Watt choice?: D.C. dim bulbs
By The Tribune-Review
Published: Wednesday, Jan. 1, 2014, 9:00 p.m.
Miss those banned 100- and 75-watt incandescent light bulbs? Well, say goodbye to the more popular 60- and 40-watt bulbs in 2014.
As of Jan. 1, it's illegal to manufacture or import the lower-watt incandescent bulbs in the United States under a 2007 federal law that sets strict minimum efficiency standards based not on any market reality, or even practicality, but on the whimsy of government.
And this, when the nation's energy efficiency has improved dramatically over the past six decades without light bulb diktats. Reports the U.S. Energy Information Administration, “energy intensity has been declining steadily since the early 1970s and continues to decline in the EIA's long-term projection.”
Consumers should be outraged by the bulb ban. But sadly, most probably won't notice until all the traditional incandescent bulbs are gone.
That leaves them with the choice of twisty compact fluorescent (CFL) bulbs, which all but require a hazmat team to clean up the mercury if they break, and LED bulbs.
And prepare for the sticker shock. Whereas a six pack of 60-watt incandescents typically sells for under $5, a same-size pack of 60-watt LEDs sells for more than $77, Fox News reports. Oh, and for the record, serious questions are emerging about the touted better longevity of LEDs.
At issue is not just light bulbs but the federal government's unrelenting intrusion into consumer choices, and private lives, where it has no warrant beyond the empty-minded dictates of dim bulbs in Washington.
Show commenting policy
TribLive commenting policy
You are solely responsible for your comments and by using TribLive.com you agree to our Terms of Service.
We moderate comments. Our goal is to provide substantive commentary for a general readership. By screening submissions, we provide a space where readers can share intelligent and informed commentary that enhances the quality of our news and information.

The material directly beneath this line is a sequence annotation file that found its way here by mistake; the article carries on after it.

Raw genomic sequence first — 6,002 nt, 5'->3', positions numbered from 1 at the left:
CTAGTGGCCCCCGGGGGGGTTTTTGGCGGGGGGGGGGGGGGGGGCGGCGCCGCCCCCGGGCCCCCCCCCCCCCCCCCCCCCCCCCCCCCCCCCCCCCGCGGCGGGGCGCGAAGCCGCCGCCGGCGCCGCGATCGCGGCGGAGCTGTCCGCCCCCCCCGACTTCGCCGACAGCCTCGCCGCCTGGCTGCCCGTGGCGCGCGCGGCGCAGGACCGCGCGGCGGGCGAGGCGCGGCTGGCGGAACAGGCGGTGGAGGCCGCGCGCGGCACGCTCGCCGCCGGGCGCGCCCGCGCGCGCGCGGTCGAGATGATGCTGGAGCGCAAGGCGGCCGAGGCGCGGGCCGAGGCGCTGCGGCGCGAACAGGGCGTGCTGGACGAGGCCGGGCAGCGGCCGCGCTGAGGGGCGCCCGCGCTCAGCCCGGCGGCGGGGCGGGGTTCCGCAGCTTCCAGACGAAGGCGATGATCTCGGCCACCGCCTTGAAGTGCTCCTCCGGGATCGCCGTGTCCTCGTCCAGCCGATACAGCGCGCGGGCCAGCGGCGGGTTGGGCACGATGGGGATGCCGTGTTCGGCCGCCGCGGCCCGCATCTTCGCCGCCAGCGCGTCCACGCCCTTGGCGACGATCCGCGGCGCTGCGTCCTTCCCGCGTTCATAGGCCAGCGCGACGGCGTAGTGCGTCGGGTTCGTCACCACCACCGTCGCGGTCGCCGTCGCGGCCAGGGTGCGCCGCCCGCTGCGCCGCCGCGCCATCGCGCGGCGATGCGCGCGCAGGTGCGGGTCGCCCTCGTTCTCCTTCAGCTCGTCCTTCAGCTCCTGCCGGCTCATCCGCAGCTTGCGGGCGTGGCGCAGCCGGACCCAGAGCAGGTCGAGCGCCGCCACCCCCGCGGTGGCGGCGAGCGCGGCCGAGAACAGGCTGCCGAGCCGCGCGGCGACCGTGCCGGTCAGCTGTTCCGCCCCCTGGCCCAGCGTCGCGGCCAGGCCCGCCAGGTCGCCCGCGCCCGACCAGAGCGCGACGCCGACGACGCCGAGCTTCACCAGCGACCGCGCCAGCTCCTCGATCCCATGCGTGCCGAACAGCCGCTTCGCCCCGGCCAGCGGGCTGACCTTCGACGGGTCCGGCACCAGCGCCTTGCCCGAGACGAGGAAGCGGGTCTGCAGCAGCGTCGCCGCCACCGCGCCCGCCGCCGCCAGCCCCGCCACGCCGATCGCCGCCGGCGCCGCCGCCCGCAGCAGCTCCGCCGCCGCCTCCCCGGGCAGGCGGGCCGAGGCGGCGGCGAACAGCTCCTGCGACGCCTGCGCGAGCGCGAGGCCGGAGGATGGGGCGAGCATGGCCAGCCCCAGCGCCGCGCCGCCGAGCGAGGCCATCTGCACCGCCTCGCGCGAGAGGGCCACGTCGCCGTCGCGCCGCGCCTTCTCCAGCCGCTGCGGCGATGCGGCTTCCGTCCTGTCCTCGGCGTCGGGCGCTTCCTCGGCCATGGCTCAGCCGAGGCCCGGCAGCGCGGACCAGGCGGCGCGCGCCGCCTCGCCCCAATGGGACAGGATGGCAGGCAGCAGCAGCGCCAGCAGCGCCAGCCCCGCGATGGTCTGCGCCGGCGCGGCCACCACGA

While most comments will be posted if they are on-topic and not abusive, moderating decisions are subjective. We will make them as carefully and consistently as we can. Because of the volume of reader comments, we cannot review individual moderation decisions with readers.
We value thoughtful comments representing a range of views that make their point quickly and politely. We make an effort to protect discussions from repeated comments either by the same reader or different readers.
We follow the same standards for taste as the daily newspaper. A few things we won't tolerate: personal attacks, obscenity, vulgarity, profanity (including expletives and letters followed by dashes), commercial promotion, impersonations, incoherence, proselytizing and SHOUTING. Don't include URLs to Web sites.
We do not edit comments. They are either approved or deleted. We reserve the right to edit a comment that is quoted or excerpted in an article. In this case, we may fix spelling and punctuation.
We welcome strong opinions and criticism of our work, but we don't want comments to become bogged down with discussions of our policies and we will moderate accordingly.
We appreciate it when readers and people quoted in articles or blog posts point out errors of fact or emphasis and will investigate all assertions. But these suggestions should be sent via e-mail. To avoid distracting other readers, we won't publish comments that suggest a correction. Instead, corrections will be made in a blog post or in an article.
- Sunday pops
- THE BOX
- The new SAT: Rigor gets a pass
- ‘Un-American’? That’s Harry Reid, the Senate’s lowly smear artist
- Saturday essay: The gardeners’ etiquette
- Fixing Ford City’s water leaks: Time is money
- Another EPA crock: Sulfur silliness